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The Joint Research Centre (JRC) is the European Commission's science and knowledge service which employs scientists to carry out research in order to provide independent scientific advice and support to EU policy.
For many years, travel documents have been subject to standards and security measures as defined in the ICAO Document 9303. Such security measures work on a double layer: traditional paper security features and electronic security features.
Travel documents contain an electronic chip embedded which contains data about the document holder (including biometrics) which are protected using cryptographic measures based on the so-called public key cryptography. This type of algorithm uses two cryptographic keys. One of them, called public key, must be distributed in a secure way to allow trusted verification of the information secured by the algorithm. In chipped travel documents, this algorithm is called Passive Authentication and it relies on the fact that document issuers, i.e. countries, distribute their public keys in a secure manner to any authority that may need to verify the authenticity of travel documents identifying their citizens. Such public keys are distributed in the form of a certificate and are known as Country Signing Certificate Authority (CSCA) certificates.
Despite the fact that chipped travel documents have been in circulation worldwide for a number of years, efficient exchang of the CSCA certificates has proved challenging. In order to facilitate and improve this worldwide trusted circulation of CSCA certificates, ICAO has defined the concept of a “Master List”, which is a collection of trusted CSCA certificates signed and distributed by a country. In simple terms, this means that a country which trusts a set of CSCA certificates can put them into a data structure and digitally sign it with its own CSCA public key.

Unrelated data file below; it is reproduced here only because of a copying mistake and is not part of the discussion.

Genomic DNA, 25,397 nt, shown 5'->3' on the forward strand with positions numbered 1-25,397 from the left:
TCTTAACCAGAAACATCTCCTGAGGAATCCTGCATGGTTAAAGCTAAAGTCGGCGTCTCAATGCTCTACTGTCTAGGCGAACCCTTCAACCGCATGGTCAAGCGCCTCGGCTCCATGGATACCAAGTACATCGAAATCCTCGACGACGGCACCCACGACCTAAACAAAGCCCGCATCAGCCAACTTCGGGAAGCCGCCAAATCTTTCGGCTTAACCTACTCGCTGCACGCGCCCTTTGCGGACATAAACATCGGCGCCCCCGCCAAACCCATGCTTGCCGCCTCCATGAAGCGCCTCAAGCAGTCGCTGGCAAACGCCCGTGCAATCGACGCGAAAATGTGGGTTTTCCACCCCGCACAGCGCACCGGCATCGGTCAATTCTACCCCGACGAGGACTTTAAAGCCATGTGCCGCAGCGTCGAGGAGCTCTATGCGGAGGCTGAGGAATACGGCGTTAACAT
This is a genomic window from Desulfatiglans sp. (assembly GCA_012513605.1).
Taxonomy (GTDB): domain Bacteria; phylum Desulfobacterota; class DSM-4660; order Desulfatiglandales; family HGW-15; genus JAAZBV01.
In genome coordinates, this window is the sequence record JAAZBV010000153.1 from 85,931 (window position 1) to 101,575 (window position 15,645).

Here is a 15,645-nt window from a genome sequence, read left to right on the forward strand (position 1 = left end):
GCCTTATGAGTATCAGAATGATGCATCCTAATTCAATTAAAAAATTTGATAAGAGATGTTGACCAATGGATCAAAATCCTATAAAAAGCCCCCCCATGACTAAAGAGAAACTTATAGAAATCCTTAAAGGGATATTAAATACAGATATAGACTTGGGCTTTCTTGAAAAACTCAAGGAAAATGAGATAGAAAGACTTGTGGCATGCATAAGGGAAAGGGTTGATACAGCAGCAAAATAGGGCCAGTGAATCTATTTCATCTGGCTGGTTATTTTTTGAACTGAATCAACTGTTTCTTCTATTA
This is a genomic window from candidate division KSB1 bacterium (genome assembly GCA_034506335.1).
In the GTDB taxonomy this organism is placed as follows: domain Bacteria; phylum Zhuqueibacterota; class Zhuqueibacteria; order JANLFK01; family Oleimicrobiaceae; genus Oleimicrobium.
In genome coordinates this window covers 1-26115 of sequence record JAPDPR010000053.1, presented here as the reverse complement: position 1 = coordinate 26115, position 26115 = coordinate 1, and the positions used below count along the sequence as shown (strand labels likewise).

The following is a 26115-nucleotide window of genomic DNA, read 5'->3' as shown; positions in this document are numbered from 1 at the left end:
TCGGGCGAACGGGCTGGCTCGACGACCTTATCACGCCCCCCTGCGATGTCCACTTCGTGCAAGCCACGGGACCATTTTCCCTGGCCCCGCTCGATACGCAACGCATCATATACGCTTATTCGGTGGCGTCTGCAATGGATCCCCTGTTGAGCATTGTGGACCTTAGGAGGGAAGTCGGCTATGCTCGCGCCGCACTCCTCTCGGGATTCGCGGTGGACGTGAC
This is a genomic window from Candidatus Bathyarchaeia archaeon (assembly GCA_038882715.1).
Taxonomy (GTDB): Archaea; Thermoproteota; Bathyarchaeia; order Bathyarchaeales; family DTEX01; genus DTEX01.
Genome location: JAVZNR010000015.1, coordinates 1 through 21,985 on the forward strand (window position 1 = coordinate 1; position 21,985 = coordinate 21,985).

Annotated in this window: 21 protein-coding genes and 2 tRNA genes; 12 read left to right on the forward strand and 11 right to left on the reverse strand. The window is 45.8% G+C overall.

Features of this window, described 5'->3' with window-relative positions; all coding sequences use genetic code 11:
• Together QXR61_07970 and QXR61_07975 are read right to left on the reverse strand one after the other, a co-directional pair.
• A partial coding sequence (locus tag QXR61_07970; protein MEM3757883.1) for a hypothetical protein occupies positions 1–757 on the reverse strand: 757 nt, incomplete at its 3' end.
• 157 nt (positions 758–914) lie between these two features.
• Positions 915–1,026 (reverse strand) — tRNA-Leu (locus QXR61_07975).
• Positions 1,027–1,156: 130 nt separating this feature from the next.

Using a Master List signed and published by a country/document issuing entity that it trusts, a country can get access to a wide number of certificates without needing to contact the issuing authority directly.
In 2015, the European Commission started to explore the concept of a “Schengen Master List” with the idea to build a “trusted collection” of CSCA certificates and to distribute this list to EU and EAC countries. This list would be signed by the European Commission.
In the framework of the pilot project on the Schengen Master List, the JRC has carried out a number of activities: